Du Bois viewed American society as being divided by race and that "The problem of the 20th century was the problem of the color line."(84) Du Bois took a stance against social segregation of the African American, whom he believed could be "…both a Negro and an American, without being cursed and spit upon by his fellows, without having the doors of Opportunity closed roughly in his face."(384) essentially, "to be a co-worker in the
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Negroes are working class within a caste system."(11) Lastly, Malcolm regarded black-white solidarity as non-existent. It could only exist if there was first black solidarity.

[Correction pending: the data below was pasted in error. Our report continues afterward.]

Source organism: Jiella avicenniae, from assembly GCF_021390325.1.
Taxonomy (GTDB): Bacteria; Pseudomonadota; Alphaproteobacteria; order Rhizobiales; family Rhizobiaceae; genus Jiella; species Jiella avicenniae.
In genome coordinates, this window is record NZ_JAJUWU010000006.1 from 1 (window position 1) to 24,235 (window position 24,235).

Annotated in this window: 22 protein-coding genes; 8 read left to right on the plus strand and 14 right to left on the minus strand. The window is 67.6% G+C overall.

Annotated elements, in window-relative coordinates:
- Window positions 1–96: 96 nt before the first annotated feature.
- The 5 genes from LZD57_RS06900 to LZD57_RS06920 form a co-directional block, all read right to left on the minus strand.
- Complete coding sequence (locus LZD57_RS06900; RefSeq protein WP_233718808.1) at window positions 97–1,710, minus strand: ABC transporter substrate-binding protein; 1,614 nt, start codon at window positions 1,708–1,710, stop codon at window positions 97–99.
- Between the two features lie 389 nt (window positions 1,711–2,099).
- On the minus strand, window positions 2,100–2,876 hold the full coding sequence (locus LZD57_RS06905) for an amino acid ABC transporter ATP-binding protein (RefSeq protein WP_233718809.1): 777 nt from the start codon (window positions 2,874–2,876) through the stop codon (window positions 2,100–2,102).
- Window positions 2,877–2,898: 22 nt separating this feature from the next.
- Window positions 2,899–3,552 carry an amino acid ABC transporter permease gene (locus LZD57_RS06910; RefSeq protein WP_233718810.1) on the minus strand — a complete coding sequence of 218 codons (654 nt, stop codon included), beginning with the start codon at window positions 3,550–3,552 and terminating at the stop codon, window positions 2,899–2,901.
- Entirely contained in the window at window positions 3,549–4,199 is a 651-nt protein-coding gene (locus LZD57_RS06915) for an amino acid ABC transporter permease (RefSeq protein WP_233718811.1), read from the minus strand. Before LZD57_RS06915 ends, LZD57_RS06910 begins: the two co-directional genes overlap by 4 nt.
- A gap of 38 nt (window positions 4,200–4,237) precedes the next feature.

The methods of Malcolm X diverge drastically from the strivings of du Bois. They differ on all fronts from social segregation to solidarity. Perhaps these strivings could not be satisfied because each was a product of there own epoch.
Thomson, A. Twentieth Century Social Thought: A Brief Introduction. Acadia University, 1999.